A COMPANY IS NOT ONLY TOP MANAGEMENT, nor is it only middle management. A company is everyone from the top to the front lines. And it is only when all the members of an organization are aligned around a strategy and support it, for better or for worse, that a company stands apart as a great and consistent executor.

 

This brings us to the sixth principle of blue ocean strategy: To build people’s trust and commitment deep in the ranks and inspire their voluntary cooperation, companies need to build execution into strategy from the start. That principle allows companies to minimize the management risk of distrust, noncooperation, and even sabotage. This management risk is relevant to strategy execution in both red and blue oceans, but it is greater for blue ocean strategy because its execution often requires significant change. Hence, minimizing such risk is essential as companies execute blue ocean strategy. Companies must reach beyond the usual suspects of carrots and sticks. They must reach to fair process in the making and executing of strategy.

 

The Power of Fair Process

people care as much about the justice of the process through which an outcome is produced as they do about the outcome itself. People’s satisfaction with the outcome and their commitment to it rose when procedural justice was exercised.

Fair process is our managerial expression of procedural justice theory. As in legal settings, fair process builds execution into strategy by creating people’s buy-in up front. When fair process is exercised in the strategy-making process, people trust that a level playing field exists. This inspires them to cooperate voluntarily in executing the resulting strategic decisions.

Voluntary cooperation is more than mechanical execution, where people do only what it takes to get by. It involves going beyond the call of duty, wherein individuals exert energy and initiative to the best of their abilities—even subordinating personal self-interest— to execute resulting strategies.

 

The Three E Principles of Fair Process

There are three mutually reinforcing elements that define fair process: engagement, explanation, and clarity of expectation.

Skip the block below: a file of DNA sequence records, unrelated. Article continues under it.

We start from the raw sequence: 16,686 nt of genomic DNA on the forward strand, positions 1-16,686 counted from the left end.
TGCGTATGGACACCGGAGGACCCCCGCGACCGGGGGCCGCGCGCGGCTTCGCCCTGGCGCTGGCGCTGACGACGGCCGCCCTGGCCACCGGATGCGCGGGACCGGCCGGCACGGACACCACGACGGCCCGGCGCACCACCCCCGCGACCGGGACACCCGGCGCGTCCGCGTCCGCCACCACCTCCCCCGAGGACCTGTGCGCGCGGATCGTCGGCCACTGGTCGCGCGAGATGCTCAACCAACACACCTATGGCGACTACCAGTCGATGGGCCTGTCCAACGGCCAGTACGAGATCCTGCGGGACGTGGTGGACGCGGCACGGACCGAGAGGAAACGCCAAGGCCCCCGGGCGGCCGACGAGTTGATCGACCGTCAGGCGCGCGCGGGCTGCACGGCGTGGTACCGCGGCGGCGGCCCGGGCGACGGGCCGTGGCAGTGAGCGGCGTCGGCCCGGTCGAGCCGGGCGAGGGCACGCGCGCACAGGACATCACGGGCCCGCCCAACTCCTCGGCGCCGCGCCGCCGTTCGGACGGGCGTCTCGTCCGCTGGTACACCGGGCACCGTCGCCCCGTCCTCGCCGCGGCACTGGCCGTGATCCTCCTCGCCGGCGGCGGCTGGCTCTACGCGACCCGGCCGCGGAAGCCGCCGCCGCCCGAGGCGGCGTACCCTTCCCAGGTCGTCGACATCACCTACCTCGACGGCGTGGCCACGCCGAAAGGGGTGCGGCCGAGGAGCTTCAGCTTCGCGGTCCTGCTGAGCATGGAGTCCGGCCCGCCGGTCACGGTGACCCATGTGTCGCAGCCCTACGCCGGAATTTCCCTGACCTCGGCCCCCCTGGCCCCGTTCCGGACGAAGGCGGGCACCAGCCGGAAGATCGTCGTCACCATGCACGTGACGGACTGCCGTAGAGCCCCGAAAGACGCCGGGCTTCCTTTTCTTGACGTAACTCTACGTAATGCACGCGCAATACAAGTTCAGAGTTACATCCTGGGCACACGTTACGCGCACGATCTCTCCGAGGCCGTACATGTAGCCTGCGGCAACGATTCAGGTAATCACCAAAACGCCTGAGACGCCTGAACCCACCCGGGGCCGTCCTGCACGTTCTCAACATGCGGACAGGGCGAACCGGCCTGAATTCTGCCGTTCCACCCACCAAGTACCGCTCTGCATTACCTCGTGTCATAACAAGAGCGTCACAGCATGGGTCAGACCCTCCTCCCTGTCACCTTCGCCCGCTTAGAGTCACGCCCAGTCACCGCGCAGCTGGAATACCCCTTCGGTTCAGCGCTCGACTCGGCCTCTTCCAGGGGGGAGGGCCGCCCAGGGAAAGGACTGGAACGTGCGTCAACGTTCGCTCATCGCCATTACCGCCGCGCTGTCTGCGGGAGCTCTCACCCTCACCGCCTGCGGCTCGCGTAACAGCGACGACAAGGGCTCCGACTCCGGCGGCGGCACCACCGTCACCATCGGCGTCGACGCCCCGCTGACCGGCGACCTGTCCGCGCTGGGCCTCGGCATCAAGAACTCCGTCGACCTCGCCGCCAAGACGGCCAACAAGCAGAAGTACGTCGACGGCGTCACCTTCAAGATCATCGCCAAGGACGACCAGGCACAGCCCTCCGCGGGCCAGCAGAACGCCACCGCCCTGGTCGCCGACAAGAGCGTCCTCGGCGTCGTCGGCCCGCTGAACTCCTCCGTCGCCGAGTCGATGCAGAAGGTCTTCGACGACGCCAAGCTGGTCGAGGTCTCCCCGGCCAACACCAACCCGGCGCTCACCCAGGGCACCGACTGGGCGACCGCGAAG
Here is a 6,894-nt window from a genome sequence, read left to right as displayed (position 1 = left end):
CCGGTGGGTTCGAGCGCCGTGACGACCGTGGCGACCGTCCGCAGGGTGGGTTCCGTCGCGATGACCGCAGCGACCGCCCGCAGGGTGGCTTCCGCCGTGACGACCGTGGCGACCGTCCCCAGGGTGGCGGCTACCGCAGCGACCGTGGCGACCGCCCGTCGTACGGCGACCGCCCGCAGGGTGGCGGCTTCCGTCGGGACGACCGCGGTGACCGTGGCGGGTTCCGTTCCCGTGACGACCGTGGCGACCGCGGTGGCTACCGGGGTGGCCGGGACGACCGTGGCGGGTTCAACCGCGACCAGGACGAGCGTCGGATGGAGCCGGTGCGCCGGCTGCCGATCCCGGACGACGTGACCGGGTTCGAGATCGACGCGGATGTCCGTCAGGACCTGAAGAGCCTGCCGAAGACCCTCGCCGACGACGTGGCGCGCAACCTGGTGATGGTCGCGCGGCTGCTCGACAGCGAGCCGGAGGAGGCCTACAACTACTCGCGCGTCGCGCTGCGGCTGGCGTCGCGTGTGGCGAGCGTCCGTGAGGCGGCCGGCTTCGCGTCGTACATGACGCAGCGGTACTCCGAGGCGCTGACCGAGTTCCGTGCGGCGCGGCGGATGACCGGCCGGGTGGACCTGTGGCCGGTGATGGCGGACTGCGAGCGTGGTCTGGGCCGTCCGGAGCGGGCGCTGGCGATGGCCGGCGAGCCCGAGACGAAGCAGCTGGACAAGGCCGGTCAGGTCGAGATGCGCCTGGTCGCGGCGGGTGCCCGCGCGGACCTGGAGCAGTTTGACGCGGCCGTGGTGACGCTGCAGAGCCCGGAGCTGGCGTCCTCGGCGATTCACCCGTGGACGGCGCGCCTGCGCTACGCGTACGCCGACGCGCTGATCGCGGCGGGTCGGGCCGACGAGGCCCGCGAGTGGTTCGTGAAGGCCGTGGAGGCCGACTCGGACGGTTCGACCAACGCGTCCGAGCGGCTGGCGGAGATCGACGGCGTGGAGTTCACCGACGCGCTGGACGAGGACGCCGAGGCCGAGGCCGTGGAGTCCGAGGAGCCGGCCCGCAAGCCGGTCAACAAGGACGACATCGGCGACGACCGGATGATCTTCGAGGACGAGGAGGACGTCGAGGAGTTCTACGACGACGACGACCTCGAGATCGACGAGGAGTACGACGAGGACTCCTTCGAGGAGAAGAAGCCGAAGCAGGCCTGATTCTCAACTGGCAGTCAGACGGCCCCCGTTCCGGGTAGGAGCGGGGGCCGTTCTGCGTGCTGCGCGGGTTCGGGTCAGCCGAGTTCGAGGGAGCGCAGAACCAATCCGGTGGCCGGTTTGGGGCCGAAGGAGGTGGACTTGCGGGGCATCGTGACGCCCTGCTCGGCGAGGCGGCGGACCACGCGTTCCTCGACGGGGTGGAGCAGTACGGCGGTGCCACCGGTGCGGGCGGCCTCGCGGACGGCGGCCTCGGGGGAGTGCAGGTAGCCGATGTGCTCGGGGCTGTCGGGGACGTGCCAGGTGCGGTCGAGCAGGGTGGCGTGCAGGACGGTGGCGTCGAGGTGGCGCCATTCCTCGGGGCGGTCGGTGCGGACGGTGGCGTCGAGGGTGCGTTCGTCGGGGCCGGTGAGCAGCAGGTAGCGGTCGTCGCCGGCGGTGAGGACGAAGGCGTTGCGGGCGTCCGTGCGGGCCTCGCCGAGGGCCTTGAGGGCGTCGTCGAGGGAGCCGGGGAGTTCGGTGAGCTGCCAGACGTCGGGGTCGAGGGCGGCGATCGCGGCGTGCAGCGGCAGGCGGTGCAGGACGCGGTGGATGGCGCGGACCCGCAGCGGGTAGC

Engagement means involving individuals in the strategic decisions that affect them by asking for their input and allowing them to refute the merits of one another’s ideas and assumptions. Engagement communicates management’s respect for individuals and their ideas. Encouraging refutation sharpens everyone’s thinking and builds better collective wisdom. Engagement results in better strategic decisions by management and greater commitment from all involved to execute those decisions.

Explanation means that everyone involved and affected should understand why final strategic decisions are made as they are. An explanation of the thinking that underlies decisions makes people confident that managers have considered their opinions and have made decisions impartially in the overall interests of the company. An explanation allows employees to trust managers’ intentions even if their own ideas have been rejected. It also serves as a powerful feedback loop that enhances learning.

Expectation clarity requires that after a strategy is set, managers state clearly the new rules of the game. Although the expectations may be demanding, employees should know up front what standards they will be judged by and the penalties for failure. What are the goals of the new strategy? What are the new targets and milestones? Who is responsible for what? To achieve fair process, it matters less what the new goals, expectations, and responsibilities are and more that they are clearly understood. When people clearly understand what is expected of them, political jockeying and favoritism are minimized, and people can focus on executing the strategy rapidly.

 

Emotionally, individuals seek recognition of their value, not as “labor,” “personnel,” or “human resources” but as human beings who are treated with full respect and dignity and appreciated for their individual worth regardless of hierarchical level. Intellectually, individuals seek recognition that their ideas are sought after and given thoughtful reflection, and that others think enough of their intelligence to explain their thinking to them. Such frequently cited expressions in our interviews as “that goes for everyone I know” or “every person wants to feel” and constant references to “people” and “human beings” reinforce the point that managers must see the nearly universal value of the intellectual and emotional recognition that fair process conveys.